Lubavitch Educational Center Remembers Beloved Preschool Morah, Leah Barouk OBM

This week marks the shloshim of Lubavitch Educational Center’s beloved preschool teacher, Morah Leah Barouk, of blessed memory. 

Mrs. Barouk was the dedicated teacher of the 4-year-old class, educator of hundreds of students for over thirty years.

“Morah Leah made every student feel like he or she was a ben yachid, an only child,” says Head of School Rabbi Benzion Korf. “Everyone wanted their child to be in her class.”

LEC was not just the place she taught, but where her family began their journey to Yiddishkeit. After moving to Florida from Cuba in the sixties, Mrs. Barouk’s parents, Mordechai and Rochel Lichy, enrolled their son in Landow Yeshiva – LEC. One day, he came home and refused to eat the non-kosher dinner he was served. That marked a turning point for the entire family as they slowly grew closer to observance with the help of shluchim and bochrim of the Yeshivah. Today, the members of the extended Lichy family are proud Lubavitchers, shluchim, and mechanchim. 

Mrs. Barouk gave back to LEC, devoting her life to educating the next generations. She will be remembered for her passion for teaching, her love and care for each and every student, and the excitement for Yiddishkeit and hands-on learning that she brought to her classroom. 

“She was so dedicated,” remembers former preschool principal Mrs. Esther Wilyamowsky. “She taught the whole year and then was a morah in camp in the summers. For the two weeks between camp and school, she would still come in to work, setting up her classroom and getting all organized.”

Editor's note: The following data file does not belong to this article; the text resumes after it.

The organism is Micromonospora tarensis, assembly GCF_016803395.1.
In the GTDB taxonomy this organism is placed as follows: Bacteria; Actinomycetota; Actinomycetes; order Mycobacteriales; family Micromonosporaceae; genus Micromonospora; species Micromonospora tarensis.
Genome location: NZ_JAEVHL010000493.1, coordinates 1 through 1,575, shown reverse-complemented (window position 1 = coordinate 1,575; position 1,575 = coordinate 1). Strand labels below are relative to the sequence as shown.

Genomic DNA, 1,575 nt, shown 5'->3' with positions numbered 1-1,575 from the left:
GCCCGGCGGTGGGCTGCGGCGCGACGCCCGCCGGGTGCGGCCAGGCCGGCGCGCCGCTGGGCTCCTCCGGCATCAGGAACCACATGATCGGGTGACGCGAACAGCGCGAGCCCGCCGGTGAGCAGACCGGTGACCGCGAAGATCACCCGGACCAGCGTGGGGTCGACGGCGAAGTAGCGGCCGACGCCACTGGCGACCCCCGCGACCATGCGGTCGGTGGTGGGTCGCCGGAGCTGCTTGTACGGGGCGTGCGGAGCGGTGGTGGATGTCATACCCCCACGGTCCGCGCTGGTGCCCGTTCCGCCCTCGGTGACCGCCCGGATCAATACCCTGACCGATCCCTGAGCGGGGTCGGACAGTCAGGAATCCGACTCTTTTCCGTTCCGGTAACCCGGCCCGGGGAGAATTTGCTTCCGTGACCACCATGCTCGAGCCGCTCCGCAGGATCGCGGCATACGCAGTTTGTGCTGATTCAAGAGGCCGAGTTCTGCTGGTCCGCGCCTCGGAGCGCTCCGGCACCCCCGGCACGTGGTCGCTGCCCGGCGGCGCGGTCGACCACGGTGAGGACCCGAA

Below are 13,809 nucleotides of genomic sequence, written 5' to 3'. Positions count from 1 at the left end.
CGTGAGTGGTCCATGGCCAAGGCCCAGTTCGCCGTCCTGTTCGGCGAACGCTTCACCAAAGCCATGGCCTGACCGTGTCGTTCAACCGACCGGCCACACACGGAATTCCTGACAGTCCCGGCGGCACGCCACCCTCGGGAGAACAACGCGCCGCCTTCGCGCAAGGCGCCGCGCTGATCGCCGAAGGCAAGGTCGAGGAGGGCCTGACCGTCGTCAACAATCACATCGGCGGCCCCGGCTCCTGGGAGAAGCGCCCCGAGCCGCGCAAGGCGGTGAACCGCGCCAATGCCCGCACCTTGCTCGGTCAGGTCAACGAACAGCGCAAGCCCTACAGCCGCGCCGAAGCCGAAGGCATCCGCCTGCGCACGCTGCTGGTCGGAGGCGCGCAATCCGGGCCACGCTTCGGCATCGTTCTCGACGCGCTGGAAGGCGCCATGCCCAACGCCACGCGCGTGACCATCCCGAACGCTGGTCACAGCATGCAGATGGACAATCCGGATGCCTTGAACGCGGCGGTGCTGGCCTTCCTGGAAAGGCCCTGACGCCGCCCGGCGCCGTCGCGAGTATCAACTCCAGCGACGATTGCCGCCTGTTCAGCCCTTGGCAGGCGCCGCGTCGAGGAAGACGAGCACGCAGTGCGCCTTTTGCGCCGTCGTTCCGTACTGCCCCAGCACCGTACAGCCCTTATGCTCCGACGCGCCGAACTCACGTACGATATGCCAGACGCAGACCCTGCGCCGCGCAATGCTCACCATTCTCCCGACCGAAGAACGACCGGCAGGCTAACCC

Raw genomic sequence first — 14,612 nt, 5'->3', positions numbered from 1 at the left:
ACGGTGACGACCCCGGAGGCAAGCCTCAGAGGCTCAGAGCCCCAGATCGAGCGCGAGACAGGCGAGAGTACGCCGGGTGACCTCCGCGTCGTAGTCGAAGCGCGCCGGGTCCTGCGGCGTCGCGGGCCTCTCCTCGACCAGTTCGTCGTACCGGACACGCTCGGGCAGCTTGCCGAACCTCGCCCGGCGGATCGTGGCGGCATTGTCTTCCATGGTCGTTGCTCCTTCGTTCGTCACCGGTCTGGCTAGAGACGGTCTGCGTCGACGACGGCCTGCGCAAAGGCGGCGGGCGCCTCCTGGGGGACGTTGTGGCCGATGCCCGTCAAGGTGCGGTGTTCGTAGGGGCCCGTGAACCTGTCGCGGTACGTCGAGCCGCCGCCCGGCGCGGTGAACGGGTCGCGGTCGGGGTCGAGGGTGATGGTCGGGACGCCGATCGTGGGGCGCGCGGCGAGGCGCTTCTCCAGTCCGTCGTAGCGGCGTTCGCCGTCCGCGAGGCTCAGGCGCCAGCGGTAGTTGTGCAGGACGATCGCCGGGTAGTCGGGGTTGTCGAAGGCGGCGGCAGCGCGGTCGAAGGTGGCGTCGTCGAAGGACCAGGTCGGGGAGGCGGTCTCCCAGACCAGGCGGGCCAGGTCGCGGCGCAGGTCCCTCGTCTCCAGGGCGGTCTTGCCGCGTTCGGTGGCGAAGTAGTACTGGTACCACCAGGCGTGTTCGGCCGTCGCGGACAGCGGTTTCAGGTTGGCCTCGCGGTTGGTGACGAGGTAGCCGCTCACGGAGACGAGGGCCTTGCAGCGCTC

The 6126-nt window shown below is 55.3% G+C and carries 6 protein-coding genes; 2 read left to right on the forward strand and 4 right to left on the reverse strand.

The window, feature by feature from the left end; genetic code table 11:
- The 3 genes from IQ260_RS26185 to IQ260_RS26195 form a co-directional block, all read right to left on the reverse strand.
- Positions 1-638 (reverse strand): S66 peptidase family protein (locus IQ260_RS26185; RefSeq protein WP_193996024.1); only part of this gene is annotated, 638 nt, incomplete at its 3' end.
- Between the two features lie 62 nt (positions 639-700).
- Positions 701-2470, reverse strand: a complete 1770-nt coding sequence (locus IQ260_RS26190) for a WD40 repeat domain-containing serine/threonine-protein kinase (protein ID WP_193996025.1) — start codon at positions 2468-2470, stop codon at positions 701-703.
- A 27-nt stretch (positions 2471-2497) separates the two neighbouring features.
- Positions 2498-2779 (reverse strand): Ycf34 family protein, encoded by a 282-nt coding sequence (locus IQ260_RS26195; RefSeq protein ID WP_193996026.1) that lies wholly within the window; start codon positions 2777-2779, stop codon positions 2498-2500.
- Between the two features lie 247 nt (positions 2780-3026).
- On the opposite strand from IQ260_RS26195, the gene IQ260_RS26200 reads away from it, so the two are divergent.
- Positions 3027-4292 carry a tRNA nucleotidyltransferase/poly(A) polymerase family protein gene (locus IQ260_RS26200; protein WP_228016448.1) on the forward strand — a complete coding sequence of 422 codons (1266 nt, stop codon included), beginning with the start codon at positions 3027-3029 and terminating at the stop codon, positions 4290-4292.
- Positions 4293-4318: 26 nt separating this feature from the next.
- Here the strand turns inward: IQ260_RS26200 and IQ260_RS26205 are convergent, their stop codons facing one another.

She would check up on students who were in her class for years afterward. Mrs. Wilyamowsky says, “I’ve met young men who are no longer fully observant who still talk about Morah Leah and remember her fondly. Once you were her student, you were her student forever.”

All of Mrs. Shoshanit Levy’s eight children plus one grandchild were in Morah Leah’s class. Her daughter Simcha flew in from New York for her funeral. She says, “Morah Leah gave my daughter a strong foundation for Yiddishkeit. She taught her how to love Hashem.”

“She created these intricate crafts with us, ” says California shlucha Mrs. Chani Liberow (Dalfin), who was her student in 1998. “She understood that these projects meant a lot to us and she put in a lot of thought and creativity into each one. She made us feel so good and important. She made us really look forward to school.” Mrs. Fraydee Lozenik, parent of graduates of Morah Leah’s class says, “She was so caring, always soft-spoken with the sweetest smile.”“The impact Morah Leah had on generations of students is her living legacy,” says Rabbi Korf. “Her passing is a major loss for our school.”

photos by Mendy Bleier

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